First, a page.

A Georgia prison inmate and Sureños 13 gang member this week was sentenced to serve over
27 years in federal prison for his involvement in a large armed drug trafficking conspiracy directed out of jail facilities in Mexico and Georgia that is responsible for distributing more than 100 kilograms of methamphetamine.
David Zavala aka "Toro," 30, of Mexico, was sentenced to serve 330 months in prison to be followed by five years of supervised release by U.S. District Judge C. Ashley Royal on Oct. 16 after he previously pleaded guilty to one count of conspiracy to possess with intent to distribute methamphetamine.
He is not eligible for parole.
"David Zavala was relentless in his efforts to direct a dangerous methamphetamine distribution network from behind bars, threatening both the safety of our communities and all those living and working in the prison with him," said U.S. Attorney Peter D. Leary. "Law enforcement at every level is committed to dismantling these types of criminal organizations and helping us hold them accountable."
According to court documents, law enforcement officers in the Middle District of Georgia began investigating Zavala's drug trafficking organization in 2016, along with related criminal networks operating from jail facilities in Mexico and Georgia. On May 30, 2016, co-defendant Andrew Young was arrested in Oglethorpe County, Georgia, for possession of a stolen car out of McAllen, TX and possession with intent to distribute methamphetamine. Agents discovered communications between Andrew Young and Zavala, a Georgia DOC inmate, detailing trips between McAllen, Texas, and Georgia that Young took at Zavala's behest to pick up methamphetamine and drop it at locations named by Zavala.
Zavala and co-defendant Bruce Hicks served as so-called "plugs" in the prison system, linking Mexican cartel drug distributors to customers and associates on the outside. Additional co-defendants linked to the conspiracy, including co-defendants Malcody Dinges, J.C. and T.O., were also Georgia DOC inmates at the time of the investigation. These inmates used social media and contraband cell phones to conduct and direct drug sales and move the drug proceeds to other members of the conspiracy.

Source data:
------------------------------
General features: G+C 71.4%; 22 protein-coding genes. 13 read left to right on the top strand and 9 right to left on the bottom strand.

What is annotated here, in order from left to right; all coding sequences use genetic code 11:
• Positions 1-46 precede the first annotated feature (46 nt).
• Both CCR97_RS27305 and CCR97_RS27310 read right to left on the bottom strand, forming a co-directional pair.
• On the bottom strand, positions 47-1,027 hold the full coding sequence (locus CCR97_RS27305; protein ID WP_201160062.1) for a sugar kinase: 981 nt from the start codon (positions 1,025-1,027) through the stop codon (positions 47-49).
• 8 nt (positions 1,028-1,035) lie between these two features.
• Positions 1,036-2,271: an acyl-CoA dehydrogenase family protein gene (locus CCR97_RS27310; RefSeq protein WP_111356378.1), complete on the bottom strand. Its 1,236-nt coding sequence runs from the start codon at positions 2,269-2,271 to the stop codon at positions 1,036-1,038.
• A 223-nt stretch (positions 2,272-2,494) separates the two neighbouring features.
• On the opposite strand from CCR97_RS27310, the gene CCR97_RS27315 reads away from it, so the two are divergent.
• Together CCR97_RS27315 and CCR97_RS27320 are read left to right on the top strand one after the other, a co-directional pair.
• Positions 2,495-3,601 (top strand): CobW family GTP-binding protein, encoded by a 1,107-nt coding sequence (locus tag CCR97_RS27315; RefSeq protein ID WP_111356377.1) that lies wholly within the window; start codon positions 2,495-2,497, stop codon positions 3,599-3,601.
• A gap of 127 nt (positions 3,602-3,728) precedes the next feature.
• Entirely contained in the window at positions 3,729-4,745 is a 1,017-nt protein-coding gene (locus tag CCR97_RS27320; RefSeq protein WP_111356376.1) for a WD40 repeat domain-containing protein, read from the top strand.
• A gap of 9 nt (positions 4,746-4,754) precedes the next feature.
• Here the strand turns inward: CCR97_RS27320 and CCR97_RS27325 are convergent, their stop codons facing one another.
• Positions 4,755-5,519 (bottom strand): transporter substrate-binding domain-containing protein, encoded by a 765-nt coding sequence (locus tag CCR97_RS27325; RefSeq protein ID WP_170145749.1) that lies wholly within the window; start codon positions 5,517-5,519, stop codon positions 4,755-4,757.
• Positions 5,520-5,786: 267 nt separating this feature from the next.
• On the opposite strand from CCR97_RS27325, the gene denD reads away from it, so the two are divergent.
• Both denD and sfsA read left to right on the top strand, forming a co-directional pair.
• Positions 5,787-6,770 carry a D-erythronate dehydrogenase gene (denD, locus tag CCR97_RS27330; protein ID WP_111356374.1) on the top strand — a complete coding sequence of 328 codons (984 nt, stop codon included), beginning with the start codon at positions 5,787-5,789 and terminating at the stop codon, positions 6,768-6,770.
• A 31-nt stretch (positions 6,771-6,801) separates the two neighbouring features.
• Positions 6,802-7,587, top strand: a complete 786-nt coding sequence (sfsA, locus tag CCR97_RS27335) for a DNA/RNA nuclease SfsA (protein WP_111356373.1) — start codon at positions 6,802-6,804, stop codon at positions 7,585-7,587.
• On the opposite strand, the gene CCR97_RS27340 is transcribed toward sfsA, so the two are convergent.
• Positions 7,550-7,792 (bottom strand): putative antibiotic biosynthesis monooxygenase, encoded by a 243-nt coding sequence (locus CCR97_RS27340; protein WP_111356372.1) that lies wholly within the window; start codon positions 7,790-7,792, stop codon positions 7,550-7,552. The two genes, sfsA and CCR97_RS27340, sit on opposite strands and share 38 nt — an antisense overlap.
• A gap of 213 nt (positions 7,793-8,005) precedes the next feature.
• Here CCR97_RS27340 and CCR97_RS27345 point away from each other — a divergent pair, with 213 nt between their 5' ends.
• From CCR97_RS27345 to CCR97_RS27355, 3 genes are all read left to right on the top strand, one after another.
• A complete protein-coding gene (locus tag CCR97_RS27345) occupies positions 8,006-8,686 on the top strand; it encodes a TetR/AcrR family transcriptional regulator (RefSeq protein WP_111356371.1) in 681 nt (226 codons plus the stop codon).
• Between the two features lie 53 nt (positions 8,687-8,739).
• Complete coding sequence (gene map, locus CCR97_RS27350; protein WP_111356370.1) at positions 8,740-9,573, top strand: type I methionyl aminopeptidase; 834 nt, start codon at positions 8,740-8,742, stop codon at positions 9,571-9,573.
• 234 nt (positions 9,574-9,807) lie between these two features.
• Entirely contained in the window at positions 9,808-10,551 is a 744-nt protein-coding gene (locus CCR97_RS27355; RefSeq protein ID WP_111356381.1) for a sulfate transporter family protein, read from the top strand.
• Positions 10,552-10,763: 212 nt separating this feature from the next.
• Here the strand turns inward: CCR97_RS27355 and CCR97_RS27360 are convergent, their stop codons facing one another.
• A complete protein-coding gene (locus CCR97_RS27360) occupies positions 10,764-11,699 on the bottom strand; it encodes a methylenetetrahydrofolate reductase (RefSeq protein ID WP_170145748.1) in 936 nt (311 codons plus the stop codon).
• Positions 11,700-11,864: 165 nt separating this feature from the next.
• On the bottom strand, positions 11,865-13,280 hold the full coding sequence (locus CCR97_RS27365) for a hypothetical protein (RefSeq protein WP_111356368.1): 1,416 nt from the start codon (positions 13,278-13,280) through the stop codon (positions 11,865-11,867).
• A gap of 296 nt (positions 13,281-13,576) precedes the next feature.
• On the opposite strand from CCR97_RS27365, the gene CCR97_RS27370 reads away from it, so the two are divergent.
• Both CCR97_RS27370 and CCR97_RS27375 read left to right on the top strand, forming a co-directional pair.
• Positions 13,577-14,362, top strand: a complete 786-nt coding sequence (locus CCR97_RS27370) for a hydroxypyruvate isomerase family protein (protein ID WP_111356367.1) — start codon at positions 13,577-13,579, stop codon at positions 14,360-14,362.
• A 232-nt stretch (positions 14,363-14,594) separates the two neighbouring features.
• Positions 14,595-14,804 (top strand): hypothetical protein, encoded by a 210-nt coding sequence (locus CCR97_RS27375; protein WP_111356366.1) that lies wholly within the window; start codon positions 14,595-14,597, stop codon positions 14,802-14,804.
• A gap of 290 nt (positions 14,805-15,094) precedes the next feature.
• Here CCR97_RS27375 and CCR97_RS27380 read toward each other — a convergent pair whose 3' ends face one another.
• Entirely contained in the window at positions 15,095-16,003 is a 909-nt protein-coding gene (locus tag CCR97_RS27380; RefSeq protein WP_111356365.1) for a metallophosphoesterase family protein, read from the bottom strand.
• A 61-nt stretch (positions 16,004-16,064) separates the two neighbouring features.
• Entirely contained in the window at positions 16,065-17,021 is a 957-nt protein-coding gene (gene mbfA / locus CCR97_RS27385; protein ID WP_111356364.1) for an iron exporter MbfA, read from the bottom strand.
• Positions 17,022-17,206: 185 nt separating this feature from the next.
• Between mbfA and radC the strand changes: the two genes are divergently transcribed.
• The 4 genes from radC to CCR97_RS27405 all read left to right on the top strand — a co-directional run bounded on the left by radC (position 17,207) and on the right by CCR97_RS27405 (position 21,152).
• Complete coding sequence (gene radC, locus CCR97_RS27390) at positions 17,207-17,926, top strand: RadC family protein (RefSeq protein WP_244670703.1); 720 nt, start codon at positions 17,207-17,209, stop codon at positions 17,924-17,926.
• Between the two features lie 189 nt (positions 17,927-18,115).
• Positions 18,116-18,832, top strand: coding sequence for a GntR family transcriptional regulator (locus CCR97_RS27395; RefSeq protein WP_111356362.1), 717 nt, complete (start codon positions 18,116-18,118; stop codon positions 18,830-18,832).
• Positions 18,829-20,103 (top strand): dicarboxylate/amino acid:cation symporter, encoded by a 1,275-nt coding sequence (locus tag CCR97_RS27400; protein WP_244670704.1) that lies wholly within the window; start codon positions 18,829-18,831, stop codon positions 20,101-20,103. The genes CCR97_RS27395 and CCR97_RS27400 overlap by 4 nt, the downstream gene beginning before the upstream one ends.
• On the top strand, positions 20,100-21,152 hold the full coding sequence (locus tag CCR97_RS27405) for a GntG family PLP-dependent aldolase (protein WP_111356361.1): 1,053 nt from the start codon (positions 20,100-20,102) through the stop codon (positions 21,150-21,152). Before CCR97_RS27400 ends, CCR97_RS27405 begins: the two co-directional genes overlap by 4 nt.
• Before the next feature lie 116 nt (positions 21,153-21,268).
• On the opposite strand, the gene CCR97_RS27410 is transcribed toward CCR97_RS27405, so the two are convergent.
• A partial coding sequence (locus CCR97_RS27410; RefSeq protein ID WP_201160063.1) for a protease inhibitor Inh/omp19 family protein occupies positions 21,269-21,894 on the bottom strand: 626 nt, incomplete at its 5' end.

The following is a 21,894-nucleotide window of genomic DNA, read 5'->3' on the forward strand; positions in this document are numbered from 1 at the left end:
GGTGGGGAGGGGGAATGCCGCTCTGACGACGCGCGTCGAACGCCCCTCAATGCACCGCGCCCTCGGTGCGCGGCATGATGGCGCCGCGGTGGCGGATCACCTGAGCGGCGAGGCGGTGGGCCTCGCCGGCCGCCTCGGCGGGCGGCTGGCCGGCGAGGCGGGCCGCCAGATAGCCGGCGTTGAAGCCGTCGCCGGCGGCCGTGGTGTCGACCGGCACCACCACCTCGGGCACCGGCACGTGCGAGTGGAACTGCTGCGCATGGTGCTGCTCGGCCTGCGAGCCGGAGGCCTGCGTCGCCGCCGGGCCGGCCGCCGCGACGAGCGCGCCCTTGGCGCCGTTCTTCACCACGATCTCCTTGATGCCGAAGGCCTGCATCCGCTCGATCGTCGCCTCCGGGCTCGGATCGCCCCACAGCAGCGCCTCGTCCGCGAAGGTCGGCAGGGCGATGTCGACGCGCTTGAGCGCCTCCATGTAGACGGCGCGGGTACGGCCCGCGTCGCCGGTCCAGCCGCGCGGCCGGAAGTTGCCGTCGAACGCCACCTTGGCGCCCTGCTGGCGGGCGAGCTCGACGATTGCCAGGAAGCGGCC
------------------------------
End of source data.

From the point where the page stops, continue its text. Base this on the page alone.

While in custody, Zavala conducted methamphetamine transactions using contraband cell phones and social media platforms. Zavala would message his associates to direct and coordinate deliveries of methamphetamine to individuals and instruct others on how to make payments to him. In this case, Zavala is being held personally responsible for the distribution of between 15 and 30 kilograms of methamphetamine. The entire criminal network tied to him is responsible for distributing more than 100 kilograms of methamphetamine. Zavala is a confirmed Sureños 13 gang member and has been in Georgia DOC custody since 2012 for prior state convictions for armed robbery and false imprisonment. For more information about this case visit: https://www.justice.gov/usao-mdga/pr/three-defendants-sentenced-prison-directed-armed-drug-trafficking-conspiracy.